DiBenedetto, C. A., Blythe, J. M., & Myers, B. E. (2017). Effects of the order of abstraction and type of reflection on content knowledge when teaching experientially in a high school classroom. Journal of Agricultural Education, 58(2), 67-82. https://doi.org/10.5032/jae.2017.02067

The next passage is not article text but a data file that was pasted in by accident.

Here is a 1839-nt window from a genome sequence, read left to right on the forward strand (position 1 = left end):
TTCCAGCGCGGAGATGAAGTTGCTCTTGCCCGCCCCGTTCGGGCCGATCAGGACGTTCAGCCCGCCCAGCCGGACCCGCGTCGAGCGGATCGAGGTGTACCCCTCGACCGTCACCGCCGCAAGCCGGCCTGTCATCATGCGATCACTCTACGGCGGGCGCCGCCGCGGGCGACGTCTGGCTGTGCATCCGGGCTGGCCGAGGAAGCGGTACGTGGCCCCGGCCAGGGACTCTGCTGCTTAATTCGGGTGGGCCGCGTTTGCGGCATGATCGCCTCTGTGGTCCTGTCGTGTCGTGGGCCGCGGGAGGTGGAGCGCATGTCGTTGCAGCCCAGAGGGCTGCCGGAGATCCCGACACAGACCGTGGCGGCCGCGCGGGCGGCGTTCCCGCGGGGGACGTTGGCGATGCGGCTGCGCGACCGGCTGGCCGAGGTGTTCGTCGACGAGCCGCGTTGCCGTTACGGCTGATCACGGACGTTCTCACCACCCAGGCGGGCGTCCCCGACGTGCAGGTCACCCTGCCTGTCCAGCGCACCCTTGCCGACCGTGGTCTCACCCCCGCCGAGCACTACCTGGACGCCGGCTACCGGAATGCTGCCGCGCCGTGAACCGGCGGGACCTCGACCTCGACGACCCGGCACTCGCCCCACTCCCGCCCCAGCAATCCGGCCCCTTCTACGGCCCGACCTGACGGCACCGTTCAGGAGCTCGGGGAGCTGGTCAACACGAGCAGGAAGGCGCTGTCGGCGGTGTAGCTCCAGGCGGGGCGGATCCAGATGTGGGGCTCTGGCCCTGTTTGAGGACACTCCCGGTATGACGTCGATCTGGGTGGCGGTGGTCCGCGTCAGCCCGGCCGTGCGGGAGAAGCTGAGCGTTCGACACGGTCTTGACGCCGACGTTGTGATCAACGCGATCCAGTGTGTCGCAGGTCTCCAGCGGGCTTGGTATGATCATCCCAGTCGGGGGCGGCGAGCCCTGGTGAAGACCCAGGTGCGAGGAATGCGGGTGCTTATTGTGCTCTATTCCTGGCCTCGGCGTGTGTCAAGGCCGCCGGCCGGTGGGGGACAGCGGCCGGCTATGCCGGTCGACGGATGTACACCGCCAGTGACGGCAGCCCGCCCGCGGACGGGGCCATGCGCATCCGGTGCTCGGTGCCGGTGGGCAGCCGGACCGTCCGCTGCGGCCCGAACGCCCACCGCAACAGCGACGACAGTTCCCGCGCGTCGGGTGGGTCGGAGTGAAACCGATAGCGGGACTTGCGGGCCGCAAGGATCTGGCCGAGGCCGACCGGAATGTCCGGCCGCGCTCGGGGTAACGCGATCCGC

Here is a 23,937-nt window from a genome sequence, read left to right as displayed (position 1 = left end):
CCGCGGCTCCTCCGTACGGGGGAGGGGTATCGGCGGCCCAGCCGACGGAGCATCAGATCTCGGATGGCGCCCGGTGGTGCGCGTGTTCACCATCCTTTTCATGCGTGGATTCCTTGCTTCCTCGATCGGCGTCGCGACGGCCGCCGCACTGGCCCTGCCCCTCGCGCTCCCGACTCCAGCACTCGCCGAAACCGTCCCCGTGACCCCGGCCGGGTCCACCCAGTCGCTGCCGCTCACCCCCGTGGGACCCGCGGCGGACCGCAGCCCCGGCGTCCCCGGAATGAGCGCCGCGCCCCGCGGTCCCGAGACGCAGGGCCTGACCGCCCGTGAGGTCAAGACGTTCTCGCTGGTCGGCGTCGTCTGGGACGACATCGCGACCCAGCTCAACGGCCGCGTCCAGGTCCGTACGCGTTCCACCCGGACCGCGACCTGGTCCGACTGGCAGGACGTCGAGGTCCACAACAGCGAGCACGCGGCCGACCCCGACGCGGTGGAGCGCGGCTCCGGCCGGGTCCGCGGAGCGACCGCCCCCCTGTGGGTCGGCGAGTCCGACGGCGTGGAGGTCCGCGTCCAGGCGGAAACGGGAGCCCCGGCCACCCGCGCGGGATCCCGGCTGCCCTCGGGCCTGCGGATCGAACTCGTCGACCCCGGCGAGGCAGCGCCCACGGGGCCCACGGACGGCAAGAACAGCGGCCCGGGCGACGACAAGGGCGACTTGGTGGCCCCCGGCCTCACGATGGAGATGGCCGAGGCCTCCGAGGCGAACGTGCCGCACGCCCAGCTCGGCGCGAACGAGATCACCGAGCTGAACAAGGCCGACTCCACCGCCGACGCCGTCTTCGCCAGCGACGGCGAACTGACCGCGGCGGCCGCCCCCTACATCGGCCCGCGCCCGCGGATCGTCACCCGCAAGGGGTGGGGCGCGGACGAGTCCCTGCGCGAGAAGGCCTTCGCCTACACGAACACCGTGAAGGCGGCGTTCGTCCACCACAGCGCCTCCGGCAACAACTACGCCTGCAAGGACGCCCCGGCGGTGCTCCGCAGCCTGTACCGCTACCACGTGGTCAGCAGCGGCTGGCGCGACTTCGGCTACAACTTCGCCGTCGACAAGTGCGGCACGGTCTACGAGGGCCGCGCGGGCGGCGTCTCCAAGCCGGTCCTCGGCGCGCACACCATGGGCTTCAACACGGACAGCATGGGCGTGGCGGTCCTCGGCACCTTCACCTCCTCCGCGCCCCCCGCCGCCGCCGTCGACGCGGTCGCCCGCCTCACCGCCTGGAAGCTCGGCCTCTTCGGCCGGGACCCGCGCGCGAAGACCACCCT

In classrooms today, teachers continue to strive to enhance student knowledge and application by designing learning environments which create experiences for students to interact collaboratively, solve problems, think critically, and learn by doing. Research has indicated that teacher knowledge of the experiential learning cycle has become increasingly important to assess what was learned. This exploratory study sought to determine the effect of reflection-in and reflection-on-action regarding content knowledge, the effect the order of abstraction had on content knowledge, and if any interaction existed between type of reflection and order of abstraction on content knowledge scores of secondary agriscience students. Utilizing a 2 x 2 randomized experimental design, research was conducted in a secondary agriscience classroom. How order of abstraction and type of reflection were implemented were found to be significant in the development of discussion skills. Agriscience teachers should be made aware of the benefits on student learning outcomes when effective concrete experiences are designed for their students to engage, reflect, conceptualize, and experiment.